Bitcoin miner TeraWulf is open to merger but not for ‘empire building’


Bitcoin (BTC) mining firm TeraWulf says it would consider a merger if there’s an opportunity to widen profit margins—but not if it’s merely for “empire building,” according to its chief strategist.

It comes amid expectations of more mergers and acquisition offers in the mining sector following the latest Bitcoin halving.

“We will certainly consider inorganic growth opportunities through M&A [but] expanding merely for growth’s sake, or ‘empire building,’ without considering profitability makes no sense,” explained Kerri Langlais, TeraWulf’s chief strategy officer in an interview with Cointelegraph.

While other publicly-listed Bitcoin miners have set targets to reach hashrate milestones, Langlais said TeraWulf is focusing more on “organic growth” at its existing sites and shareholder returns.

“Our success hinges not merely on the speed of our expansion, but on the discerning allocation of capital to generate sustained returns for our shareholders,” Langlais said.

“This distinction is crucial; it enables investors to differentiate between companies that are growing profitably versus simply growing.”

Source: TeraWulf

Discussions about incoming Bitcoin miner M&A activity came up when Riot Platforms attempted a “hostile” takeover of Bitfarms with a $950 million buyout offer in June — which ultimately failed.

Riot did, however, manage to snare a 14.9% stake in Bitfarms.

Bitcoin miner CleanSpark also announced a $155 million merger with GRIID Infrastructure on June 27.

TeraWulf’s Langlais expects to see more Bitcoin miner M&A offers, but he also notes a large “disparity in valuations,” which makes it difficult to determine which deals are worth pursuing.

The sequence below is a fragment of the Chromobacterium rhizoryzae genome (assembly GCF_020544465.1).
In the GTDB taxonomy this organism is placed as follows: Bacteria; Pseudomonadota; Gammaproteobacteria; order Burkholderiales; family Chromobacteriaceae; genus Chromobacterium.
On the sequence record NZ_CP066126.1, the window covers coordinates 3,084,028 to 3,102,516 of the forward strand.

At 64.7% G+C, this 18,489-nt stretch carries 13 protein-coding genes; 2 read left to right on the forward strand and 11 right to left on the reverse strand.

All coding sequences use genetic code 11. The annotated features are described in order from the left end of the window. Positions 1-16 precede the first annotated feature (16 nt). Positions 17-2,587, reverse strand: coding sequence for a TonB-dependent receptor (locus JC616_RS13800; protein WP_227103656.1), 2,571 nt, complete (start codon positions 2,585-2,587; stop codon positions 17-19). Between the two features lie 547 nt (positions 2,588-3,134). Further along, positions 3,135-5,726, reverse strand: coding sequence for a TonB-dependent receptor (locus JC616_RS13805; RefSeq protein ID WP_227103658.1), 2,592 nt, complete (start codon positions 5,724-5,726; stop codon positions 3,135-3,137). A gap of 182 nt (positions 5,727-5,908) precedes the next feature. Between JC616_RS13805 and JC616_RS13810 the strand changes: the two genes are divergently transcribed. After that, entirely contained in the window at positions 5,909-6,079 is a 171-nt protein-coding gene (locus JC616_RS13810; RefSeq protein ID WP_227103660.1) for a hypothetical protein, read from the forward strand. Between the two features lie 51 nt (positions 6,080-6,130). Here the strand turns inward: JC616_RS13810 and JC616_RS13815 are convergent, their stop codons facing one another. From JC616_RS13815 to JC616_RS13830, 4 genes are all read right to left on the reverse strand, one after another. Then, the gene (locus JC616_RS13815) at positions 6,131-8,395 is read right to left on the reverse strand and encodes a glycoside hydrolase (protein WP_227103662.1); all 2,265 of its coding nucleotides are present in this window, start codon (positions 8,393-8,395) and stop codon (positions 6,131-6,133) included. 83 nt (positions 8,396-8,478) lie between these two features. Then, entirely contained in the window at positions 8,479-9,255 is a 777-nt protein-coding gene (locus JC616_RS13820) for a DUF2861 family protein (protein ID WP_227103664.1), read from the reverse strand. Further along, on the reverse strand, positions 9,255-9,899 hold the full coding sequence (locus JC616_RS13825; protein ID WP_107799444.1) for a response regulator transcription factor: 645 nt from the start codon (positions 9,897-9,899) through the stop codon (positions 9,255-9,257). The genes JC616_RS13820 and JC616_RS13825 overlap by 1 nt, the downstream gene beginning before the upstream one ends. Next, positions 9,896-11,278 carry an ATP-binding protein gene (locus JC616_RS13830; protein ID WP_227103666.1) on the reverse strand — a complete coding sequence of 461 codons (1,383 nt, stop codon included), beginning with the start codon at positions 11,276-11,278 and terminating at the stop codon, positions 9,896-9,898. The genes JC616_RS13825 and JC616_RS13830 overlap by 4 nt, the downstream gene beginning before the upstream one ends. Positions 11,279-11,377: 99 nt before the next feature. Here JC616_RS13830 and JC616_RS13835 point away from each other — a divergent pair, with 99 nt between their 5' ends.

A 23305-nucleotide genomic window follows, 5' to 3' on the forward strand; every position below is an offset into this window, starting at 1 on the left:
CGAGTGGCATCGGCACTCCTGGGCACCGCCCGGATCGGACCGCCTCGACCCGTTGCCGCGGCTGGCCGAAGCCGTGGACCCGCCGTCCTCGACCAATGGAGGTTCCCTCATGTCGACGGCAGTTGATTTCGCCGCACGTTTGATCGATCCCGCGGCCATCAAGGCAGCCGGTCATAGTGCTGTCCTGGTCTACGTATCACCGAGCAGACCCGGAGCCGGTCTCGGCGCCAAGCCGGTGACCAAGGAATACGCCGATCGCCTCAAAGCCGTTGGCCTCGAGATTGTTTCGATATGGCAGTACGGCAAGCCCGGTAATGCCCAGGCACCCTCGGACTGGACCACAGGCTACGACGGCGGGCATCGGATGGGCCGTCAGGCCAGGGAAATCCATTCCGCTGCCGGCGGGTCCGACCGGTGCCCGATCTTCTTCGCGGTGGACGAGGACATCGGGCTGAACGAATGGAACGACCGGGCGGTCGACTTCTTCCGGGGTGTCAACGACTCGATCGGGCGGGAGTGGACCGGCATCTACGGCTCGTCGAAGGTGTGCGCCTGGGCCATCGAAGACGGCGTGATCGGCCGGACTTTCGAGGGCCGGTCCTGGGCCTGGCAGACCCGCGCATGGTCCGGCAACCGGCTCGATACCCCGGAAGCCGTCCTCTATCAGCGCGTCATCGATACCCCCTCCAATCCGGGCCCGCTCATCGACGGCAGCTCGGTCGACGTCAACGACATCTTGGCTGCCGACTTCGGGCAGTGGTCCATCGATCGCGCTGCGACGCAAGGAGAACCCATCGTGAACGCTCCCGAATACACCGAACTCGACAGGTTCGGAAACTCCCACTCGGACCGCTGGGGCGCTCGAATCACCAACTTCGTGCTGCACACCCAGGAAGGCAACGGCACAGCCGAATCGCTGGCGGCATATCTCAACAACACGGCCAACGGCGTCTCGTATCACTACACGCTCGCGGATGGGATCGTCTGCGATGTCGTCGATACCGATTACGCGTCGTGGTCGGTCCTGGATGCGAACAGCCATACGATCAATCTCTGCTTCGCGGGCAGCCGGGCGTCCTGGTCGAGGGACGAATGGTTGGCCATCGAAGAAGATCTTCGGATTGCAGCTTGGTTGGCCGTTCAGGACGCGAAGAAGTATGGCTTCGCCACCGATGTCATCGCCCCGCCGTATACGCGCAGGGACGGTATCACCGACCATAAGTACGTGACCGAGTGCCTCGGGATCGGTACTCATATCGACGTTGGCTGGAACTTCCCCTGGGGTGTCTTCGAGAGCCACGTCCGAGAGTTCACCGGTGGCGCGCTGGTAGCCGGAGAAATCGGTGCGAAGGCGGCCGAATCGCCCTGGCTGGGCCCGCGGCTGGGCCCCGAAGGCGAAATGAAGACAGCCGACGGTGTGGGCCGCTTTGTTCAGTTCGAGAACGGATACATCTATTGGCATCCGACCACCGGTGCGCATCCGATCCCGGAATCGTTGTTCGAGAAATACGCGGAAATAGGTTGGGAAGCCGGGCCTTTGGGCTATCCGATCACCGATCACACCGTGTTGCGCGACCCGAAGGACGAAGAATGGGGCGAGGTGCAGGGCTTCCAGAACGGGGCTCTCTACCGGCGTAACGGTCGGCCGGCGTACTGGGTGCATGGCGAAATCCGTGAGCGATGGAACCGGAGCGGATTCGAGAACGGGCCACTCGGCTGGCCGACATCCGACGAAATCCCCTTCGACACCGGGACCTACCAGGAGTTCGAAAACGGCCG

Bitcoin miners are currently valued based on their enterprise value relative to revenue and hashrate, but Langlais would like to see a shift toward profitability and EBITDA — earnings before interest, taxes, depreciation, and amortization — like traditional commodities businesses.

“‘Cash is king,’ and metrics like EBITDA, profitability, and free cash flow yield should become the benchmarks for valuing mining businesses moving forward.”

Bitcoin miners will struggle to expand

TeraWulf is one of several Bitcoin miners that has diverted some of its capacity to other ventures, such as AI and high-performance computing, diversifying revenue streams.

Langlais said Bitcoin miners could face substantial hurdles in expanding due to emerging competition for sites and power resources.

“Hyperscalers are quickly securing every available power capacity nationwide, competing for the same locations traditionally sought after by BTC miners,” Langlais said. “This intense competition is driving up land and power prices, thereby diminishing the profitability of new BTC mining projects.”

Related: Bitcoin miners ‘near capitulation’ as profits dry up alongside BTC sell-off

Profitability margins have been an industry focal point after the fourth halving event saw the block subsidy sliced by 50% to 3.125 BTC — worth $174,100 — on April 20.

Langlais said TeraWulf — which mines most of its Bitcoin with nuclear energy — will remain profitable provided Bitcoin’s price stays above $40,000.

Bitcoin is currently trading at $55,700, down 4.4% over the last 24 hours and 19.6% over the last month.

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